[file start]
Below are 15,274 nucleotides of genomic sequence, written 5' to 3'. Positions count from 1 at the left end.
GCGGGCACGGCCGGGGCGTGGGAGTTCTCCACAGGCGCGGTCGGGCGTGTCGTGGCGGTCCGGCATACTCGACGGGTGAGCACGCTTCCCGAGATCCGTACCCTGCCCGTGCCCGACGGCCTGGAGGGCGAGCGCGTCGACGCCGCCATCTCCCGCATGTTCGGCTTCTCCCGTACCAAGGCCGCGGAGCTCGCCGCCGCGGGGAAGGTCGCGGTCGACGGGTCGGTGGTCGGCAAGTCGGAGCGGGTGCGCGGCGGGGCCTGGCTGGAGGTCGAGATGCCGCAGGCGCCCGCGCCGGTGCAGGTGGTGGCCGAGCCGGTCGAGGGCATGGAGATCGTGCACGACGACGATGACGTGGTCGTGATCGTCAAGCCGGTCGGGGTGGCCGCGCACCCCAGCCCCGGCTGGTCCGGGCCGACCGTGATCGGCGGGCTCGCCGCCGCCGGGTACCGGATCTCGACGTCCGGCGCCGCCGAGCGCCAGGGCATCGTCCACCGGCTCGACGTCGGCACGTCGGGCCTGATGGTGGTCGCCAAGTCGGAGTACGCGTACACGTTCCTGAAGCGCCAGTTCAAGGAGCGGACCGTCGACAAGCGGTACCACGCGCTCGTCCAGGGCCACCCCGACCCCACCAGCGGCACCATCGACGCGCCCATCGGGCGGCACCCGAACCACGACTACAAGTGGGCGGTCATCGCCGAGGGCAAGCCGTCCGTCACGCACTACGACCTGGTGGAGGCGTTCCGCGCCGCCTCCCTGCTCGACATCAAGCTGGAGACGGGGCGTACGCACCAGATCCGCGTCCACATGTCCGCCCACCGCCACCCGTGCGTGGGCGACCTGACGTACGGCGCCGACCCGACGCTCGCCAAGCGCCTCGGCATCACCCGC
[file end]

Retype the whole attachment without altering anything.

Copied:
Below are 15,274 nucleotides of genomic sequence, written 5' to 3'. Positions count from 1 at the left end.
GCGGGCACGGCCGGGGCGTGGGAGTTCTCCACAGGCGCGGTCGGGCGTGTCGTGGCGGTCCGGCATACTCGACGGGTGAGCACGCTTCCCGAGATCCGTACCCTGCCCGTGCCCGACGGCCTGGAGGGCGAGCGCGTCGACGCCGCCATCTCCCGCATGTTCGGCTTCTCCCGTACCAAGGCCGCGGAGCTCGCCGCCGCGGGGAAGGTCGCGGTCGACGGGTCGGTGGTCGGCAAGTCGGAGCGGGTGCGCGGCGGGGCCTGGCTGGAGGTCGAGATGCCGCAGGCGCCCGCGCCGGTGCAGGTGGTGGCCGAGCCGGTCGAGGGCATGGAGATCGTGCACGACGACGATGACGTGGTCGTGATCGTCAAGCCGGTCGGGGTGGCCGCGCACCCCAGCCCCGGCTGGTCCGGGCCGACCGTGATCGGCGGGCTCGCCGCCGCCGGGTACCGGATCTCGACGTCCGGCGCCGCCGAGCGCCAGGGCATCGTCCACCGGCTCGACGTCGGCACGTCGGGCCTGATGGTGGTCGCCAAGTCGGAGTACGCGTACACGTTCCTGAAGCGCCAGTTCAAGGAGCGGACCGTCGACAAGCGGTACCACGCGCTCGTCCAGGGCCACCCCGACCCCACCAGCGGCACCATCGACGCGCCCATCGGGCGGCACCCGAACCACGACTACAAGTGGGCGGTCATCGCCGAGGGCAAGCCGTCCGTCACGCACTACGACCTGGTGGAGGCGTTCCGCGCCGCCTCCCTGCTCGACATCAAGCTGGAGACGGGGCGTACGCACCAGATCCGCGTCCACATGTCCGCCCACCGCCACCCGTGCGTGGGCGACCTGACGTACGGCGCCGACCCGACGCTCGCCAAGCGCCTCGGCATCACCCGC